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10 ways to get kids to love school

10 ways to get kids to love school

As the summer winds to a close, kids know what’s coming. It’s the evil “s-word”: School. Yuck! But school doesn’t have to be synonymous with fear and loathing, for your kids.

Whether it’s your child’s first time attending school or they’ve gone through several grades already, help your kids enjoy school with tips from two parenting experts: Ann Pleshette Murphy, a psychologist, parenting educator and author of “The Secret of Play,” and Brenda Nixon, M.A., a parenting expert and author of “The Birth to Five Book.”

As Nixon states, “A parent’s attitude is contagious,” so getting your kids to love school starts with you — and your nanny. Here are 10 ways you and your caregiver can get your kids on the right track for an enjoyable school year.

1. Be a role model

As a parent, you are often the most influential teacher in your child’s life, and if you employ a caregiver for your child, she’s also a very important mentor. Nixon says, “When parents read a book or take an adult education class, they’re modeling that everyone continues to learn — which is one way to instill a positive learning attitude in their children.”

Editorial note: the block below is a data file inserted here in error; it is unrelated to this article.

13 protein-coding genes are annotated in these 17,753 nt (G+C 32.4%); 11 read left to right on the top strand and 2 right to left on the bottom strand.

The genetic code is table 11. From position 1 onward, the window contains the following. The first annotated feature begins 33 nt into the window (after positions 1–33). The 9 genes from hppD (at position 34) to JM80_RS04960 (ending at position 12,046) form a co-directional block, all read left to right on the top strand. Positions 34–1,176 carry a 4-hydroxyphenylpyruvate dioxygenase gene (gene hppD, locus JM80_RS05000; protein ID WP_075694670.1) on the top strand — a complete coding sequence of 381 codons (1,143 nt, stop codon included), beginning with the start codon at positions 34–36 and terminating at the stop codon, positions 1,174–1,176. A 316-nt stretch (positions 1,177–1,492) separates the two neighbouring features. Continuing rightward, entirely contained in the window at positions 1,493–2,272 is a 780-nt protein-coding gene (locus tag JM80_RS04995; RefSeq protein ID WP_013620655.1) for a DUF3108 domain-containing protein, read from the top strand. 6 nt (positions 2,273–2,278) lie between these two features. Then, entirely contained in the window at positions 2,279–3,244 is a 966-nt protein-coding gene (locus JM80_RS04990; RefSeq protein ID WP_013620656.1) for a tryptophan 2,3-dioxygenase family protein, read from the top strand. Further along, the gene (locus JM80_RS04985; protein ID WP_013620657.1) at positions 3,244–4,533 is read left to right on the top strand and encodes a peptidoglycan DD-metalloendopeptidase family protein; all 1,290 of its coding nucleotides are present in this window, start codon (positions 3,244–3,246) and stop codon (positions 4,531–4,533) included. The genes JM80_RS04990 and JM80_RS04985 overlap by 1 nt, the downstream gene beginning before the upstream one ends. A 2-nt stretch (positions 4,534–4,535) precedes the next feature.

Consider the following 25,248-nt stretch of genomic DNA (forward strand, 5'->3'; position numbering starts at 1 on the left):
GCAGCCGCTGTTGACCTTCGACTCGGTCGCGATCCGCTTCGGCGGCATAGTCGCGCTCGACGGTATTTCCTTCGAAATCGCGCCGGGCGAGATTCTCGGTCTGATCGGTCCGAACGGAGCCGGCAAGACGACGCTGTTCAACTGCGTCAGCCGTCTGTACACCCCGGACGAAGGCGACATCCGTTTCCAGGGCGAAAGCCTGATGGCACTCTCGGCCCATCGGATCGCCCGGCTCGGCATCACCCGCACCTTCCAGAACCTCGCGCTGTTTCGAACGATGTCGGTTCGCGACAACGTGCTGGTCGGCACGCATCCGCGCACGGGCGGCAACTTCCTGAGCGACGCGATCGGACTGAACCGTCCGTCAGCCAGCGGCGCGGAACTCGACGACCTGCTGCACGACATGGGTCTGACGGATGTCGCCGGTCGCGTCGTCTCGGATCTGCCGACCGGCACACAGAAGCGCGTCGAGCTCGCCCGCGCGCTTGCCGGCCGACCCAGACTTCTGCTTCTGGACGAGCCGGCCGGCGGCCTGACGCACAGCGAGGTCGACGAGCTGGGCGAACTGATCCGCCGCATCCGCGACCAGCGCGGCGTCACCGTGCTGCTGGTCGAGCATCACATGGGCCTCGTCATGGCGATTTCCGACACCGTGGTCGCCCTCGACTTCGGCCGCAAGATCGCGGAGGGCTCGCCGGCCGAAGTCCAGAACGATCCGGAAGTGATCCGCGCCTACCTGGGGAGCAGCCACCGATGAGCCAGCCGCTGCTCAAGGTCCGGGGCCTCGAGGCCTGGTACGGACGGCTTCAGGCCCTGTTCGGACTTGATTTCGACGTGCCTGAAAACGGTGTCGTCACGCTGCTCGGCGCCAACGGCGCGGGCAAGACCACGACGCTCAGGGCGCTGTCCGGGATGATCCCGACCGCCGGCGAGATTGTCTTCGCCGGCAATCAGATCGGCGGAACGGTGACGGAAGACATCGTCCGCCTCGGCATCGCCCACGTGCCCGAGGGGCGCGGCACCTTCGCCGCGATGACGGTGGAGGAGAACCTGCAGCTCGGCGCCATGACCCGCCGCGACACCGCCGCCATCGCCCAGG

2. Maintain respect

Think back to when you were in school — it’s likely you had some teachers you absolutely loved and some you weren’t too fond of. But regardless of your adoration (or disdain) for certain instructors, you were always taught to respect your elders. The same values should be instilled in your children.

“Speak respectfully about the teacher, so kids will respect and obey them,” Nixon advises.

3. Get them involved

School isn’t just about time spent in the classroom — it’s also about fun after-school activities, whether they be sports or clubs. Encourage your kids to pursue their interests outside of class and it will give them something else to look forward to when they school day is over.

4. Resist overscheduling

Music lessons, baseball practices, art classes, karate tournaments. Many kids are so overscheduled that you need a real live personal assistant to help organize. While your child may love all of these after-school activities, and they’re great for socializing and improving future college applications, you don’t want your child to become overwhelmed.

“Resist the urge — and your child’s begging — to sign him up for tons of after-school activities,” Murphy says. “All children need some downtime. And the fewer distractions your child has, the more likely you are to keep homework hassles to a minimum.”

Talk to your children about the different activities they participate in, what they really enjoy doing and what can be cut from the schedule.

5. Set up a homework routine

Homework is a big part of the school experience. “Designate a homework area,” Murphy advises. “Many of us grew up believing that the best place to do homework was alone in a quiet room at a tidy desk, sharpened pencils in hand. But lots of kids do better sprawled on their bedroom floor or sitting at the kitchen table. Let your child pick the spot; just make sure there’s a relatively clutter-free surface on which to write, good light and no TV or blaring music.”